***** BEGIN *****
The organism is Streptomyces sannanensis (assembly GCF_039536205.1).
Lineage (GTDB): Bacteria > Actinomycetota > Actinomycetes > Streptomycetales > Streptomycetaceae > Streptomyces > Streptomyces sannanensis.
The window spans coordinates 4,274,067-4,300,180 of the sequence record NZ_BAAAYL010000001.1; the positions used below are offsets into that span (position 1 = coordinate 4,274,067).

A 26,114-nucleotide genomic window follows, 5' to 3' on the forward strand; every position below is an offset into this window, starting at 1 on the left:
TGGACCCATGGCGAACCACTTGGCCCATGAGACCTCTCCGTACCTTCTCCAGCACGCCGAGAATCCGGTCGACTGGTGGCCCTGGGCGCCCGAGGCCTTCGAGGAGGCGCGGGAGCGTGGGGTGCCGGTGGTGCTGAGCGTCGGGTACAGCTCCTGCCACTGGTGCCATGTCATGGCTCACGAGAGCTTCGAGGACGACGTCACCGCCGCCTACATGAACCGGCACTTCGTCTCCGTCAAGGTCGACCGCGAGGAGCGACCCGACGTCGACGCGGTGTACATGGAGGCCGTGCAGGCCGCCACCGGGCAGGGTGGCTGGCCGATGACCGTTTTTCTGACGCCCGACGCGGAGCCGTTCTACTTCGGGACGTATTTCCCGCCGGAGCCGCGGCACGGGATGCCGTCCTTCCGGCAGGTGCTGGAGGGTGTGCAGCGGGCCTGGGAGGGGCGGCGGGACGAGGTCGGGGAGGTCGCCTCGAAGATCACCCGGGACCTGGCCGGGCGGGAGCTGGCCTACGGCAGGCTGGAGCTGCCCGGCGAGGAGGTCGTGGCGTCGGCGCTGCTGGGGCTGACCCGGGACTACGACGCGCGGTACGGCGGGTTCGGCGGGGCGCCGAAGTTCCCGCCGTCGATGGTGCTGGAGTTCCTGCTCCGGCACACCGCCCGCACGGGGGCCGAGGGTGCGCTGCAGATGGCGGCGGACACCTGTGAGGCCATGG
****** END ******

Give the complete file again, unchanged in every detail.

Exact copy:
The organism is Streptomyces sannanensis (assembly GCF_039536205.1).
Lineage (GTDB): Bacteria > Actinomycetota > Actinomycetes > Streptomycetales > Streptomycetaceae > Streptomyces > Streptomyces sannanensis.
The window spans coordinates 4,274,067-4,300,180 of the sequence record NZ_BAAAYL010000001.1; the positions used below are offsets into that span (position 1 = coordinate 4,274,067).

A 26,114-nucleotide genomic window follows, 5' to 3' on the forward strand; every position below is an offset into this window, starting at 1 on the left:
TGGACCCATGGCGAACCACTTGGCCCATGAGACCTCTCCGTACCTTCTCCAGCACGCCGAGAATCCGGTCGACTGGTGGCCCTGGGCGCCCGAGGCCTTCGAGGAGGCGCGGGAGCGTGGGGTGCCGGTGGTGCTGAGCGTCGGGTACAGCTCCTGCCACTGGTGCCATGTCATGGCTCACGAGAGCTTCGAGGACGACGTCACCGCCGCCTACATGAACCGGCACTTCGTCTCCGTCAAGGTCGACCGCGAGGAGCGACCCGACGTCGACGCGGTGTACATGGAGGCCGTGCAGGCCGCCACCGGGCAGGGTGGCTGGCCGATGACCGTTTTTCTGACGCCCGACGCGGAGCCGTTCTACTTCGGGACGTATTTCCCGCCGGAGCCGCGGCACGGGATGCCGTCCTTCCGGCAGGTGCTGGAGGGTGTGCAGCGGGCCTGGGAGGGGCGGCGGGACGAGGTCGGGGAGGTCGCCTCGAAGATCACCCGGGACCTGGCCGGGCGGGAGCTGGCCTACGGCAGGCTGGAGCTGCCCGGCGAGGAGGTCGTGGCGTCGGCGCTGCTGGGGCTGACCCGGGACTACGACGCGCGGTACGGCGGGTTCGGCGGGGCGCCGAAGTTCCCGCCGTCGATGGTGCTGGAGTTCCTGCTCCGGCACACCGCCCGCACGGGGGCCGAGGGTGCGCTGCAGATGGCGGCGGACACCTGTGAGGCCATGG